The number of U.S. workers filing new claims for jobless benefits rose by a less-than-expected 18,000 last week to 366,000 on a seasonally adjusted basis, a Labor Department report showed on Thursday.
Analysts polled by Reuters had forecast initial claims for state unemployment insurance benefits to rebound to 380,000 after a sharp drop the prior week to 348,000 that was initially reported as 346,000.
Claims data is volatile because of annual auto plant shutdowns. The latest week's increase partly reflects the larger-than-expected decline the week before, a Labor Department official said.
On a non-adjusted basis, claims had been expected to rise 12.9 percent last week, but actually rose 18.5 percent, the official said.
The four-week average of new jobless claims, a better gauge of underlying labor trends because it irons out week-to-week volatility, fell to 376,500 from 381,000 the week before. It was the second consecutive weekly drop in that measure.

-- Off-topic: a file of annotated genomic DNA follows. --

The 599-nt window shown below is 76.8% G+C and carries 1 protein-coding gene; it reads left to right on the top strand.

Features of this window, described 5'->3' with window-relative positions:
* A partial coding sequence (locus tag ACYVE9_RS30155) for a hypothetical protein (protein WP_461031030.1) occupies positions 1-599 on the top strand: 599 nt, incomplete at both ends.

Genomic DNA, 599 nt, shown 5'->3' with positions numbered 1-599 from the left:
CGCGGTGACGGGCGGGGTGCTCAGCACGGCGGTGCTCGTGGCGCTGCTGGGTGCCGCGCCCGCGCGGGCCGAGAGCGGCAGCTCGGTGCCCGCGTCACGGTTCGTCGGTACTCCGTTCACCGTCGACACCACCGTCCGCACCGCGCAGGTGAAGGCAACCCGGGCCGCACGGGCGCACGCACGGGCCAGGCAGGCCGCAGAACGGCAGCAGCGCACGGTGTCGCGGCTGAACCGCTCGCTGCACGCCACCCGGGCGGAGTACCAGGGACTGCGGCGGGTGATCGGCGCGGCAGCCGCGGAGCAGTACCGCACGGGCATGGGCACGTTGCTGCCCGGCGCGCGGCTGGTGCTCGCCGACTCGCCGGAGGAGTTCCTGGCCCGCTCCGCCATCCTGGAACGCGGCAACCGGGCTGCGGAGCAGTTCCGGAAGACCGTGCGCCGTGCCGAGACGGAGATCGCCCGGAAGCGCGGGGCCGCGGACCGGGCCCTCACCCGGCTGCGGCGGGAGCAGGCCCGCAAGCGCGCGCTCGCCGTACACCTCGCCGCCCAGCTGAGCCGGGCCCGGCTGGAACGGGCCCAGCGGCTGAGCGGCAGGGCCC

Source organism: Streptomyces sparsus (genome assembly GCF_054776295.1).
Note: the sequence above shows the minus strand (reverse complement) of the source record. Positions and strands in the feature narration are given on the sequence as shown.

The number of people remaining on benefit rolls after drawing an initial week of aid fell to 3.12 million in the week ended July 5 - the most recent data available - which was less than the 3.20 million that analysts expected.
Still, it was the 12th straight week that these continued claims were above 3 million, a sign the slow U.S. economy has made it harder for workers to find jobs.